Here was the problem in a nutshell: Baltimore's Micro Machining Inc. had job applicants but not enough different types of work to offer a four-year apprentice program.The solution: Get together with a few competitors, add some state and federal funding and share a pool of apprentices.Micro Machining, a $3 million precision-tool manufacturer with 43 employees, and 10 of its counterparts formed a corporation called MECHTECH, which came up with $20,000 in matching funds from the state Department of Economic and Employment Development and $100,000 from the U.S. Department of Labor.
BUSINESS
By David Conn | October 6, 1990
It may sound like a lone voice in a wilderness of bad economic news, but state development officials announced yesterday that Maryland's jobless rate fell slightly in August.The main reason for the decline, to 4.4 percent from 4.5 percent in July, was the withdrawal from the job market of nearly 30,600 students and other summer workers, according to the state Department of Economic and Employment Development.A year earlier, the state's jobless rate was 3.6 percent. Compared with August 1989, unemployment was higher in every county in Maryland this year.
BUSINESS
By Ted Shelsby / | December 7, 1991
Marsha Schachtel, who has been involved in economic development in Maryland for nearly 20 years, has been named executive assistant to the secretary of economic and employment development and charged with monitoring federal spending in the state.Mrs. Schachtel most recently worked as a contract researcher on a project examining Baltimore's finances under a grant funded by the Abell Foundation. She also worked on the state's recently announced economic development strategy, which advocates focusing on life sciences and information technologies industries.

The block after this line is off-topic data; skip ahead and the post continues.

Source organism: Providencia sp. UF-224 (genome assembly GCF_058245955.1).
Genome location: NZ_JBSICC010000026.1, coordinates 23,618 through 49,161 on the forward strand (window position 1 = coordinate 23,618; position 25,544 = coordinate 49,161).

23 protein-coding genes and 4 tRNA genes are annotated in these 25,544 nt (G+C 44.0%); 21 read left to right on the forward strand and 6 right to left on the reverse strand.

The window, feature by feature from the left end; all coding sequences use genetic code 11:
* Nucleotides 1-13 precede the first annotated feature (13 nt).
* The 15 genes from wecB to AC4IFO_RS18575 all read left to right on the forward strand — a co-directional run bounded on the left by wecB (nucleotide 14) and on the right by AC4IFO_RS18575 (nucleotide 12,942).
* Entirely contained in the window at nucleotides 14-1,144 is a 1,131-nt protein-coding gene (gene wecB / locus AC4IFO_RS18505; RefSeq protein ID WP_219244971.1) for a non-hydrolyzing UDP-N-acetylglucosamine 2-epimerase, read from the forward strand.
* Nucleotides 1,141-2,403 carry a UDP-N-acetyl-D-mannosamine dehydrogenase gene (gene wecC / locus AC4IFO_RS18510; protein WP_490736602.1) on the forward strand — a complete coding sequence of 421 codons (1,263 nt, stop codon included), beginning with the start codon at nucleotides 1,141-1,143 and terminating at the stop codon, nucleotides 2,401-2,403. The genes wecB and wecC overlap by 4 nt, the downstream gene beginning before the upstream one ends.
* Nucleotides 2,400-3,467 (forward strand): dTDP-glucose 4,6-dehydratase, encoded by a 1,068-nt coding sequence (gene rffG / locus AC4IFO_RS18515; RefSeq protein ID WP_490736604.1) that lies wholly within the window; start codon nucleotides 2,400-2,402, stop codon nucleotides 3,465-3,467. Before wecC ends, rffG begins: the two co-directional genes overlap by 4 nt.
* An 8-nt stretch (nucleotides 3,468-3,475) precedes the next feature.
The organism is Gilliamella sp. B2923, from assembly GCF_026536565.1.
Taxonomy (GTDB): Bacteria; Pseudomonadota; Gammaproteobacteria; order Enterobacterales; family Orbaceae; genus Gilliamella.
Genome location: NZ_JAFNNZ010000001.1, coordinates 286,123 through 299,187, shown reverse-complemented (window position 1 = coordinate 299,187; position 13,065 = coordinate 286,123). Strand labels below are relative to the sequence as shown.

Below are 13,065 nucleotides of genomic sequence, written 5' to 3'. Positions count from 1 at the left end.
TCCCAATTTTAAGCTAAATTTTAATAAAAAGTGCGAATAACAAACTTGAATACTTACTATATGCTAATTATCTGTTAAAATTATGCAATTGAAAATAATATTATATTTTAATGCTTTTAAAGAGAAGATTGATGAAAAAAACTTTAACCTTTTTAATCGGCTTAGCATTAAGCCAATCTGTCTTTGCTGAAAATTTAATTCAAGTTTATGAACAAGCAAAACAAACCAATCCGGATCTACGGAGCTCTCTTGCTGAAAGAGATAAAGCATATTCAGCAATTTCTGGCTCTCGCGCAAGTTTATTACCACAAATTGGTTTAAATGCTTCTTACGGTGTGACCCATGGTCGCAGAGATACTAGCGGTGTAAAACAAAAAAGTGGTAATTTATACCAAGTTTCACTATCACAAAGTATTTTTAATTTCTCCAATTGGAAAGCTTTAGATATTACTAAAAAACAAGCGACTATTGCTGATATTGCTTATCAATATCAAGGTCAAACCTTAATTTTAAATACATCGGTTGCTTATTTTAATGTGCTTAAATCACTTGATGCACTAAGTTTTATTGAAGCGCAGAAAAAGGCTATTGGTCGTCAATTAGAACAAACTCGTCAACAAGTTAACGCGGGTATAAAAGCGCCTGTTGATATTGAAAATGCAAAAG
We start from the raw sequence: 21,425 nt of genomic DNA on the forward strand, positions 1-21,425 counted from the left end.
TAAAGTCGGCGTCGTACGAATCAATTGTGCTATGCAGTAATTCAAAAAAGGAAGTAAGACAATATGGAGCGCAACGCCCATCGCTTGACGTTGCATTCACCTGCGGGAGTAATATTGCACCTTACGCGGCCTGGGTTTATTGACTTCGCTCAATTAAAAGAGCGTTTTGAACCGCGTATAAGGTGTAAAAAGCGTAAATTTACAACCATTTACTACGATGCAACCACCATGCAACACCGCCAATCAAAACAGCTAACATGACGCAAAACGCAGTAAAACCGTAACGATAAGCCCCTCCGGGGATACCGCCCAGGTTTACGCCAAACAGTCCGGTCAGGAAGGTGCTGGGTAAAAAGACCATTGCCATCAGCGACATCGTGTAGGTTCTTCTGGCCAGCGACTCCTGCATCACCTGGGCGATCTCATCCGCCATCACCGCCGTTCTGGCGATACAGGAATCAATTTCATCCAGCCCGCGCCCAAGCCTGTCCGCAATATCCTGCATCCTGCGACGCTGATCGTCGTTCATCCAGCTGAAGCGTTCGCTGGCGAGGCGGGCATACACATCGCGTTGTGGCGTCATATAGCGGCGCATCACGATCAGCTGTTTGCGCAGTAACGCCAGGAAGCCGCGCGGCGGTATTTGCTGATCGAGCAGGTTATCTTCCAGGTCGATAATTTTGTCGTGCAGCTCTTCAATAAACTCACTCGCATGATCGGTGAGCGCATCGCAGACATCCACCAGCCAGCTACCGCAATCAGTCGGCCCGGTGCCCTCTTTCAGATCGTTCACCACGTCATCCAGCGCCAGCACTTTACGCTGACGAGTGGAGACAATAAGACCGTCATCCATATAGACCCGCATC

BUSINESS
By a Sun Staff Writer | August 6, 1994
The number of Marylanders with jobs set another record monthly high in June, rising for the fifth consecutive month. The gain held the usual summer jump in the unemployment rate to just over half its normal size.Employment increased by about 35,600 people, the largest increase of any month this year and the biggest for June since 1989. It raised the number of Marylanders with jobs to a June record of 2,543,593, the state Department of Economic and Employment Development reported.But the usual surge of students, teachers and others seeking summer jobs increased the number of unemployed by 47,200, pushing the unemployment rate to 5.6 percent, compared with May's 5.3 percent.
BUSINESS
By a Sun Staff Writer | July 2, 1994
Employment in Maryland rose for a fourth straight month in May, holding to a minimum the seasonal jump in unemployment as students and other summer workers entered the job market.An estimated 13,324 seasonal workers found work in May, out of nearly 17,700 who entered the labor force, pushing employment up to 2.51 million, a record for May, the state Department of Economic and Employment Development reported yesterday.At the same time, the seasonal job-seekers pushed unemployment up a tenth of a percentage point, to 5.3 percent, still well below the national rate, which fell from 6.2 percent to 5.9 percent in May.In the Baltimore area, the jobless rate rose to 6.4 percent in May, up from 6.1 percent in April, as the labor force grew more than employment.
BUSINESS
August 13, 1993
The number of Americans filing first-time claims for jobless benefits fell slightly last week, marking the second consecutive decline.The Labor Department said yesterday that new claims forunemployment benefits dropped by 3,000 to a seasonally adjusted 332,000, the lowest level in four weeks. That followed a drop of 60,000 claims the week before -- the biggest one-week improvement in a year.But analysts cautioned against reading too much into the latest figures. The declines largely represent the aftermath of an increase of 43,000 claims two weeks earlier after General Motors Corp.
BUSINESS
By David Conn and David Conn,Staff Writer | January 9, 1993